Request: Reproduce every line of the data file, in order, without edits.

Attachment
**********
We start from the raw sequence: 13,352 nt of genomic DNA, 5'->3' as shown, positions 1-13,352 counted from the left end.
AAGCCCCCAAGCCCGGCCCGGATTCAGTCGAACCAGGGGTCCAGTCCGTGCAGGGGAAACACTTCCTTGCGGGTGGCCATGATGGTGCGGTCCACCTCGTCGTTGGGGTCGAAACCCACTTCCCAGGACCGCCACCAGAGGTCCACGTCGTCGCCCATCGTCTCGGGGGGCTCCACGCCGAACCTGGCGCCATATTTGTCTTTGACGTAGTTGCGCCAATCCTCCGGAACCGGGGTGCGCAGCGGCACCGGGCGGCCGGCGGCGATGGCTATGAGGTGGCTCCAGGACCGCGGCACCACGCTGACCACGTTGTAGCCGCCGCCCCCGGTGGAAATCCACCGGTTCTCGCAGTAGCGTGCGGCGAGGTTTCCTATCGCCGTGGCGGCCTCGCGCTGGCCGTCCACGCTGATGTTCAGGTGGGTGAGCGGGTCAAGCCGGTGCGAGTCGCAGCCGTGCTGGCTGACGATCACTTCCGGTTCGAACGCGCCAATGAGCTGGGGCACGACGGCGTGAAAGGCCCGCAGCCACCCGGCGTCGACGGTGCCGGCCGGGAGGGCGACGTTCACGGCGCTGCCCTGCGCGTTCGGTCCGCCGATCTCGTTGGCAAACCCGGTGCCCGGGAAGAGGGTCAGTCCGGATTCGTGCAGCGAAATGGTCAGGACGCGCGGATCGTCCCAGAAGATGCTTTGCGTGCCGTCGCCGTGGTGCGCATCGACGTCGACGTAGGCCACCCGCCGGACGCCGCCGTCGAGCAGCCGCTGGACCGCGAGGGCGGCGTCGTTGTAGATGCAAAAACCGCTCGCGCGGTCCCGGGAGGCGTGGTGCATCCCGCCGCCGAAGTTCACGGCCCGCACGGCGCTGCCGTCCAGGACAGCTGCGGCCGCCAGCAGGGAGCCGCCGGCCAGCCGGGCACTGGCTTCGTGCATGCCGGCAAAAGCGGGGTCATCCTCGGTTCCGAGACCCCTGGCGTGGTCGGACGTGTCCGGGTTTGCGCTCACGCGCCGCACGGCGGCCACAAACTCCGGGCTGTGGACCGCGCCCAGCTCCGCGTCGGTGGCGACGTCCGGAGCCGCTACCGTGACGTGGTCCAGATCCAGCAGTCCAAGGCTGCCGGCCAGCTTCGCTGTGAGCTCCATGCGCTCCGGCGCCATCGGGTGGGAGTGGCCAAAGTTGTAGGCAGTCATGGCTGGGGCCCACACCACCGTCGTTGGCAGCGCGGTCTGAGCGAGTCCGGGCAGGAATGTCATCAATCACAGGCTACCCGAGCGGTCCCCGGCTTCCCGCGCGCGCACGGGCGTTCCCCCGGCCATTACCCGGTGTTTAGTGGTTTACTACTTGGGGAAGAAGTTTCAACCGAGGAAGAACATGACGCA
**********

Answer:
We start from the raw sequence: 13,352 nt of genomic DNA, 5'->3' as shown, positions 1-13,352 counted from the left end.
AAGCCCCCAAGCCCGGCCCGGATTCAGTCGAACCAGGGGTCCAGTCCGTGCAGGGGAAACACTTCCTTGCGGGTGGCCATGATGGTGCGGTCCACCTCGTCGTTGGGGTCGAAACCCACTTCCCAGGACCGCCACCAGAGGTCCACGTCGTCGCCCATCGTCTCGGGGGGCTCCACGCCGAACCTGGCGCCATATTTGTCTTTGACGTAGTTGCGCCAATCCTCCGGAACCGGGGTGCGCAGCGGCACCGGGCGGCCGGCGGCGATGGCTATGAGGTGGCTCCAGGACCGCGGCACCACGCTGACCACGTTGTAGCCGCCGCCCCCGGTGGAAATCCACCGGTTCTCGCAGTAGCGTGCGGCGAGGTTTCCTATCGCCGTGGCGGCCTCGCGCTGGCCGTCCACGCTGATGTTCAGGTGGGTGAGCGGGTCAAGCCGGTGCGAGTCGCAGCCGTGCTGGCTGACGATCACTTCCGGTTCGAACGCGCCAATGAGCTGGGGCACGACGGCGTGAAAGGCCCGCAGCCACCCGGCGTCGACGGTGCCGGCCGGGAGGGCGACGTTCACGGCGCTGCCCTGCGCGTTCGGTCCGCCGATCTCGTTGGCAAACCCGGTGCCCGGGAAGAGGGTCAGTCCGGATTCGTGCAGCGAAATGGTCAGGACGCGCGGATCGTCCCAGAAGATGCTTTGCGTGCCGTCGCCGTGGTGCGCATCGACGTCGACGTAGGCCACCCGCCGGACGCCGCCGTCGAGCAGCCGCTGGACCGCGAGGGCGGCGTCGTTGTAGATGCAAAAACCGCTCGCGCGGTCCCGGGAGGCGTGGTGCATCCCGCCGCCGAAGTTCACGGCCCGCACGGCGCTGCCGTCCAGGACAGCTGCGGCCGCCAGCAGGGAGCCGCCGGCCAGCCGGGCACTGGCTTCGTGCATGCCGGCAAAAGCGGGGTCATCCTCGGTTCCGAGACCCCTGGCGTGGTCGGACGTGTCCGGGTTTGCGCTCACGCGCCGCACGGCGGCCACAAACTCCGGGCTGTGGACCGCGCCCAGCTCCGCGTCGGTGGCGACGTCCGGAGCCGCTACCGTGACGTGGTCCAGATCCAGCAGTCCAAGGCTGCCGGCCAGCTTCGCTGTGAGCTCCATGCGCTCCGGCGCCATCGGGTGGGAGTGGCCAAAGTTGTAGGCAGTCATGGCTGGGGCCCACACCACCGTCGTTGGCAGCGCGGTCTGAGCGAGTCCGGGCAGGAATGTCATCAATCACAGGCTACCCGAGCGGTCCCCGGCTTCCCGCGCGCGCACGGGCGTTCCCCCGGCCATTACCCGGTGTTTAGTGGTTTACTACTTGGGGAAGAAGTTTCAACCGAGGAAGAACATGACGCA